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'I feel healthier as a vegan'

Article provided by NHS Choices

Married father-of-one David Scott, 46, from Glasgow, talks about his decision to become a vegan and how he makes sure his diet is balanced and varied.

When and why did you become a vegan?

It was a gradual process that started about 18 months ago. I'm 6ft 3in tall, I weigh 14 stone and used to enjoy body building. Add to that I'm Scottish and spent 17 years in the Territorial Army, and you have an unlikely vegan.

My work involves going to several corporate events every week, where I would have hearty meals, including steak, red wine and cheese. Over time, too many heavy meals left me feeling bloated and lethargic. 

To balance things out, at home my wife and I decided to cook lighter meals, such as soups and meat-free dishes. But I was still feeling bloated, so we decided to cut out milk and cheese, and that made a real difference.

Do you feel different after becoming vegan?

I feel much healthier. My energy levels are up, and I no longer feel lethargic. I'm sleeping better and I've started running regularly, which I used to do.

I used to have a problem keeping my weight under control. My weight tended to yo-yo up and down. Now, my weight is stable. I can still fit into suits that I had made 10 years ago.

How much planning goes into your vegan diet?

We plan our meals and do a large supermarket shop once a week. We definitely put more thought into what we need to eat to make sure our meals are varied and balanced.

In winter, we tend to eat a lot more soups, so we'll buy pulses and chunky vegetables. We'll have apple crumbles instead of fruit salads. We go through the full range of foods suitable for vegans.

Is shopping as a vegan more expensive?

At first it seemed more expensive because we were buying foods suitable for vegans, in addition to non-vegan ingredients. But once we switched to a fully vegan diet, our shopping bill came down.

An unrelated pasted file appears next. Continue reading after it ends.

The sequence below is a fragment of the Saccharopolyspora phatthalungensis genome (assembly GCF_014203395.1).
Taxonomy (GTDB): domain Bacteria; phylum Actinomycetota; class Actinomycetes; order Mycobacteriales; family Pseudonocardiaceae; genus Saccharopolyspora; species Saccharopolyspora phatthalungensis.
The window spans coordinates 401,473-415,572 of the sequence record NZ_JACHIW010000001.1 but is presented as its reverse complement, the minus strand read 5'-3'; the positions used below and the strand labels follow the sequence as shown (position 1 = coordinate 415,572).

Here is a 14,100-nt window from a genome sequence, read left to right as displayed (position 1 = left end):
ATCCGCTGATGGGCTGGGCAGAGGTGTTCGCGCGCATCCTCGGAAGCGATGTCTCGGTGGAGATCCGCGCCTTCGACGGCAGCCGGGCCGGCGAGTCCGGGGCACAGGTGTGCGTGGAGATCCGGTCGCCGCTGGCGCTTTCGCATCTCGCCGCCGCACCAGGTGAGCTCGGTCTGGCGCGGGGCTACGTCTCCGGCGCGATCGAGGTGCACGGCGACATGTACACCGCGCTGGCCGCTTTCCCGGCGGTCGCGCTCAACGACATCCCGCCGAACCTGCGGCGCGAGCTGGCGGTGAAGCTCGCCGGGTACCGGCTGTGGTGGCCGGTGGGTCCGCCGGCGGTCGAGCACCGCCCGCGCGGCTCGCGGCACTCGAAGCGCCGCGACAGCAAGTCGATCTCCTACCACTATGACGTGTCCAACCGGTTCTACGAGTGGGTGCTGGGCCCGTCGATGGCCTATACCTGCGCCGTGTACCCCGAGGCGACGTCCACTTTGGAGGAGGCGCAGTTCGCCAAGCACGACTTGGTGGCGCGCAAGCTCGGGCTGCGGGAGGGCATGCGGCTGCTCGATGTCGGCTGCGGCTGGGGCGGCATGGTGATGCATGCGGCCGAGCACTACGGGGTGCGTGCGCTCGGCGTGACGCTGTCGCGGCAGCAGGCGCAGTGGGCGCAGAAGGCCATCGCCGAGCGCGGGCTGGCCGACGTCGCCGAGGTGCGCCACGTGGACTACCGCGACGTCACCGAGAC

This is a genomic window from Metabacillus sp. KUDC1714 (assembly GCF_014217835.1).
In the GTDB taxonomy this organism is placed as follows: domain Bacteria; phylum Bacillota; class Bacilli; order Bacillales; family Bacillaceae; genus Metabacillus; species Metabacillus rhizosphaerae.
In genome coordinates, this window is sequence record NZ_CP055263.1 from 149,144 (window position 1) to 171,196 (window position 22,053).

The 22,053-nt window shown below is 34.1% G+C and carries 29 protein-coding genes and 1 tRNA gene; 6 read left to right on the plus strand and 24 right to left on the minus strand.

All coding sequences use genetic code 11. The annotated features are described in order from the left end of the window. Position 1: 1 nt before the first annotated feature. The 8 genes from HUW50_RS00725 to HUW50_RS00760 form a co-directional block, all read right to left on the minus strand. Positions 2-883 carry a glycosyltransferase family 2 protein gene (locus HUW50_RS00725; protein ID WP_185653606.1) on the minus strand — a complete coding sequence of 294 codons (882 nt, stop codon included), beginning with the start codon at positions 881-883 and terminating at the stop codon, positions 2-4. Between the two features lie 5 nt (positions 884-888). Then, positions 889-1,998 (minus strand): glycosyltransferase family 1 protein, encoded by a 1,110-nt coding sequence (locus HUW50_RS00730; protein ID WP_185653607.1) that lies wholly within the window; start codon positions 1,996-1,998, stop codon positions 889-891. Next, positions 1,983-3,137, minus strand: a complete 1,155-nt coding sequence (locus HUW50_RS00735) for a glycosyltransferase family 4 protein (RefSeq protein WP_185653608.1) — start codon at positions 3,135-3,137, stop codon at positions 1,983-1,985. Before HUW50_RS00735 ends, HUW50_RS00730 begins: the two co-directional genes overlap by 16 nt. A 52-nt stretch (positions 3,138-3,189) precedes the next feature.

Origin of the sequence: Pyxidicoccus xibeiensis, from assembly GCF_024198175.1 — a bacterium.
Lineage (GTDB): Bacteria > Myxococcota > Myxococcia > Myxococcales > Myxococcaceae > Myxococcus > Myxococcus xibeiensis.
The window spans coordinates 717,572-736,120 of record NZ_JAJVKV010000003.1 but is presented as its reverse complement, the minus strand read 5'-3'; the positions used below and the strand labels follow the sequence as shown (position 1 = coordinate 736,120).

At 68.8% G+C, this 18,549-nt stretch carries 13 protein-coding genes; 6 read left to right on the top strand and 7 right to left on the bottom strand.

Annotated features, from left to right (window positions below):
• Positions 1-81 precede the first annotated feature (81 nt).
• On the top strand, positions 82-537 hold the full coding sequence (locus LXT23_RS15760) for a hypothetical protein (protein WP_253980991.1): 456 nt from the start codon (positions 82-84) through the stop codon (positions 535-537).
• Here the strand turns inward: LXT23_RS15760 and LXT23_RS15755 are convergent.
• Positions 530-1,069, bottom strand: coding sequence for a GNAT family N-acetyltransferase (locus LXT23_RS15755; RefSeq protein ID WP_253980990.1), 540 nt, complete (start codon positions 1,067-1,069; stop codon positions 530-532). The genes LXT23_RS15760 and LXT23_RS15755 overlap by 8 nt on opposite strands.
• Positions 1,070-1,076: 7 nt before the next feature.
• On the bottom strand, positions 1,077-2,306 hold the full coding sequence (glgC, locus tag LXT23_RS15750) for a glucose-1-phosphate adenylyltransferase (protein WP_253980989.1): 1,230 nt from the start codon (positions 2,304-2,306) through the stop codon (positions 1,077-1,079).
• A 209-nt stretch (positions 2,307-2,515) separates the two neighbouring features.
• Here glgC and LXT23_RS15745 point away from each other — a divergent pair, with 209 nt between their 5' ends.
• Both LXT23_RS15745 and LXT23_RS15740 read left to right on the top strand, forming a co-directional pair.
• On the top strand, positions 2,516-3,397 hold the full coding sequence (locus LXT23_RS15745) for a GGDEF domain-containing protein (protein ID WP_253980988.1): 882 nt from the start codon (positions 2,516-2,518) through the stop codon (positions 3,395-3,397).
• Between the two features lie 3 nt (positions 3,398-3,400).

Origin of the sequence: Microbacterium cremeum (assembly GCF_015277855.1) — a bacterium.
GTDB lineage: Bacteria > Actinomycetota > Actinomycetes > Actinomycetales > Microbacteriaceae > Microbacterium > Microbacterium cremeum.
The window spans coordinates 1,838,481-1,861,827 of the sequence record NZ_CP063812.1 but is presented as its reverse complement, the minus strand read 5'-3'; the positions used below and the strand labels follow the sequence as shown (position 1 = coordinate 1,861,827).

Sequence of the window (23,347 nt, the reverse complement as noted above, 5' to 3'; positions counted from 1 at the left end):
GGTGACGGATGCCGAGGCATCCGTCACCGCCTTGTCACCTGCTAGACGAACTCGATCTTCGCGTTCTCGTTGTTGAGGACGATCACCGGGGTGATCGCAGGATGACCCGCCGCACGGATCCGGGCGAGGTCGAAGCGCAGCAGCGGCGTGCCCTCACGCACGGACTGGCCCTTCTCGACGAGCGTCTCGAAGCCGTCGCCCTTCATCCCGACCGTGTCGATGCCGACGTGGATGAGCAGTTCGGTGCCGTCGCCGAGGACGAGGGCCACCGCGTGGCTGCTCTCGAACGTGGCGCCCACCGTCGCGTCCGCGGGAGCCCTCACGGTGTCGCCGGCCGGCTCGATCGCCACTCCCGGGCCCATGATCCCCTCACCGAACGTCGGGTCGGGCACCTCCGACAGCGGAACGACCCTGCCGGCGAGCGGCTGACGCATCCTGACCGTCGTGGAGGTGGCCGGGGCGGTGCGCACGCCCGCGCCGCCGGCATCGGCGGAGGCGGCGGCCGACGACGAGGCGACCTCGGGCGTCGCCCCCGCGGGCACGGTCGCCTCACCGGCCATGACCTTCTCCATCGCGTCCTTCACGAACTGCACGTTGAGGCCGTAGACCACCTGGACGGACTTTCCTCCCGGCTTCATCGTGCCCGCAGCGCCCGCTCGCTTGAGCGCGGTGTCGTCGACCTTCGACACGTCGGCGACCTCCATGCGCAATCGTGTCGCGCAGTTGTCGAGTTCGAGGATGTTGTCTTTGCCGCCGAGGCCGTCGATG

As a vegan, I tend not to eat junk food, so our weekly shops are cheaper. Planning our meals has made a big difference to our spending, as it means we don't throw away as much food as we used to.

What are your favourite vegan dishes?

Vegetable biryani is my all-time favourite dish. It's been a personal favourite since I was a kid. I also love soups, just about any variety, but especially broccoli and vegan blue cheese soup.

Since going vegan, I've discovered a real love of food. Finding out about new ingredients and dishes has introduced my taste buds to a whole new range of flavours.

How do you make sure your vegan diet is healthy?

It's perfectly possible to eat unhealthily as a vegan, as with any type of diet. But if you pay attention to what goes into your meals, it's very easy to have a varied and balanced diet.

Eating vegan is easier than it sounds. It just requires a bit more planning, to make sure you get a variety of fruit and vegetables, pulses, seeds and grains.

How do you get vitamin B12 and vitamin D?

I go sailing on weekends all year round, so I get my vitamin D from spending a lot of time outdoors in the sunlight. I get vitamin B12 from soya products, such as soya drinks fortified with vitamin B12.

Is it difficult to eat out as a vegan?

Most places offer vegan dishes on their menu. But one of the most helpful tools when going to new places or ordering off the menu is the Vegan Society's Vegan Passport.

The Vegan Passport is a pocket-sized booklet describing what foods vegans can and can't eat in just about every language you'll ever need.

Article provided by NHS Choices

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